This blog is a personal take on Listowel, Co. Kerry. I am writing for anyone anywhere with a Listowel connection but especially for sons and daughters of Listowel who find themselves far from home. Contact me at

Tag: David Clifford

Politics and Sport

Childers’ Park Listowel


Club is Family

12-11-2022: Man of the Match Football SuperStar David Clifford and his brother Paudie (captain) celebratesafter their team Fossa won the Kerry Junior Premier County Final when they defeated Listry in Killarney on Saturday. Photo: Don MacMonagle

“If he was a soccer player he would be worth €20m, but becuase he is a GAA man he is priceless.”


An Old Card

I found this in a book on my shelf.


Christmas Customs


deValera and an Unlikely Friendship

The truth is sometimes stranger than fiction. This was my first reaction on hearing this story.

After The Rising of 1916, Eamon de Valera who was one of the leaders was taken into custody after he surrendered. The soldier to whom he surrendered was a man named Hitzen. The soldier confiscated de Valera’s belongings, one of which was a pair of “field glasses’, binoculars to you and me. The soldier kept them.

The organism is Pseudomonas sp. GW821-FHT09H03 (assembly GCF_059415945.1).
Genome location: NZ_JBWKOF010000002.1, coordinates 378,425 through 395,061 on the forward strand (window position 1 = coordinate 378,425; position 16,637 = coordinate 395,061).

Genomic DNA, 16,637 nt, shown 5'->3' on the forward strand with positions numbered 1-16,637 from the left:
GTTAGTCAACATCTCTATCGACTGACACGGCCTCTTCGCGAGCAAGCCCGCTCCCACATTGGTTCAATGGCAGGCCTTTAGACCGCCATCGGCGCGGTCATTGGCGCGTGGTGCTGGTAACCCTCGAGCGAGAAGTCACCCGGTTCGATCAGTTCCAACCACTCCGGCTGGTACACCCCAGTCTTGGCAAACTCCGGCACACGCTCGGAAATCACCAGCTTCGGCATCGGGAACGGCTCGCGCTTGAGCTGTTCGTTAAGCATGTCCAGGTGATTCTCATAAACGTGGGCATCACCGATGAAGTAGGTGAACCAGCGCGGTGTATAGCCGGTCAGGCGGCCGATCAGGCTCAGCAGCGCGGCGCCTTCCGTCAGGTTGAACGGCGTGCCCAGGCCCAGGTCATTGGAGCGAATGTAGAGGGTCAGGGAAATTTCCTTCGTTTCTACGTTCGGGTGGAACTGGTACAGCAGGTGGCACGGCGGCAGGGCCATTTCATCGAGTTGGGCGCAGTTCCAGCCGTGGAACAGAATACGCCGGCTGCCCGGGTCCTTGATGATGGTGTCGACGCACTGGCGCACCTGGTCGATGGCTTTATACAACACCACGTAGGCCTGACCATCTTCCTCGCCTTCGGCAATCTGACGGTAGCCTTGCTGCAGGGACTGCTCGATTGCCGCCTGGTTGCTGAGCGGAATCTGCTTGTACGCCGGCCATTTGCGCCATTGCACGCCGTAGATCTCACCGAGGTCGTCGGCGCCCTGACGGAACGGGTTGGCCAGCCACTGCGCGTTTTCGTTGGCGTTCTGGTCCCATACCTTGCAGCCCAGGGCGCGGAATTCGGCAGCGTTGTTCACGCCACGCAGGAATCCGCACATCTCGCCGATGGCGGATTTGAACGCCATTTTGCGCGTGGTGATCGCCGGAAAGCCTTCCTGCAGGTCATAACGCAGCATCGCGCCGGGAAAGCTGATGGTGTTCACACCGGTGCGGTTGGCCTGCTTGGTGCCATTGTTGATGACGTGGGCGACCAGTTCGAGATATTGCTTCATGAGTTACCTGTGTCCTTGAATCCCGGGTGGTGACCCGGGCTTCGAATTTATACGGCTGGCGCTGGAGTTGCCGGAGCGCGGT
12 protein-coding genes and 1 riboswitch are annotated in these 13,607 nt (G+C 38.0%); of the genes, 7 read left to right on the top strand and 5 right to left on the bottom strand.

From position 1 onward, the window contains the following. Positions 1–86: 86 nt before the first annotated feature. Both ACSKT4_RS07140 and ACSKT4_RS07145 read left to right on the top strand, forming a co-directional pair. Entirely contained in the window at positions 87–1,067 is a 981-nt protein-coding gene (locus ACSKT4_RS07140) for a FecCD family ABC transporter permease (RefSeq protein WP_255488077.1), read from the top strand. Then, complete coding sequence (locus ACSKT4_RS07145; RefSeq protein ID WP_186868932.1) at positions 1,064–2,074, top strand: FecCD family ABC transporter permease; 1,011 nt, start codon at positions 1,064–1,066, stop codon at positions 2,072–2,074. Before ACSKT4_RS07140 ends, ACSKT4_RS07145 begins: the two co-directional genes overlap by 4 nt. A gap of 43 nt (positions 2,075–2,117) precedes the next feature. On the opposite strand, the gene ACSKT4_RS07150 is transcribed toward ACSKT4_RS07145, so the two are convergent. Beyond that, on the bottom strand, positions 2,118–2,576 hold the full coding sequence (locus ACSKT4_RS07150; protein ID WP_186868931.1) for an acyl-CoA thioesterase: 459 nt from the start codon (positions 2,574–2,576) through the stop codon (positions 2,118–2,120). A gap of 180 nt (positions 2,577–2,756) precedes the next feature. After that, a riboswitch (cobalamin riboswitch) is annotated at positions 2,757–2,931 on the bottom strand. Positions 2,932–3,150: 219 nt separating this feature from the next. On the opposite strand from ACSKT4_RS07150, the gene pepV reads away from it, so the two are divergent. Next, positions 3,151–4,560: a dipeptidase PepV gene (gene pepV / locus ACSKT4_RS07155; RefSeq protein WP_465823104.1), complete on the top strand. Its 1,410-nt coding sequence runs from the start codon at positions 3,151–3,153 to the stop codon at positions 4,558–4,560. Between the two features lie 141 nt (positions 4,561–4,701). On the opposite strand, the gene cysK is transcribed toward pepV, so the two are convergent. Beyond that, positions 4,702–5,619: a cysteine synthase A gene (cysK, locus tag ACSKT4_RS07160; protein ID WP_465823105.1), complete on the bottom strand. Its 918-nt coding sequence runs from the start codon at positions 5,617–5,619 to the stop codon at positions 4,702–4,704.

“Eamon de Valera escorted to Ballsbridge Barracks after his surrender to Captain EJ Hitzen. De Valera is the figure on the far left of a group of three marching behind the flagbearer. Captain Hitzen is on the far right of the group carrying a flag under his arm (29 April 1916).”

Years later in 1938 when the Prime Minister of Britain, Neville Chamberlain, was coming to Ireland to effect the handover of the Treaty Ports, Hitzen contacted him and said he would like to return the field glasses.

The Prime Minister did just that.

Dev contacted Hitzen to thank him and a friendship developed between the two men. Such was Dev’s regard for Hitzen that he persuaded his old IRA brigade to make Hitzen and Honorary member and he got Michael O’Connor to draw up a scroll celebrating that fact.

This extraordinary story was sent to us by Stephen Rynne who tracked down the letter and the certificate. It was in The Isle of Man with a grand niece of Hitzen’s.

Truth stranger that fiction, surely.


Booking Essential

Friday December 9 2022


Barbara In Galway

St. John’s Listowel in August 2022


Beloved Kerry Footballers

The man who posted this image on Twitter assures us that David Clifford is in there somewhere. Whenever his team, Fossa, play nowadays he is likely to be mobbed by admiring fans as soon as the final whistle is blown.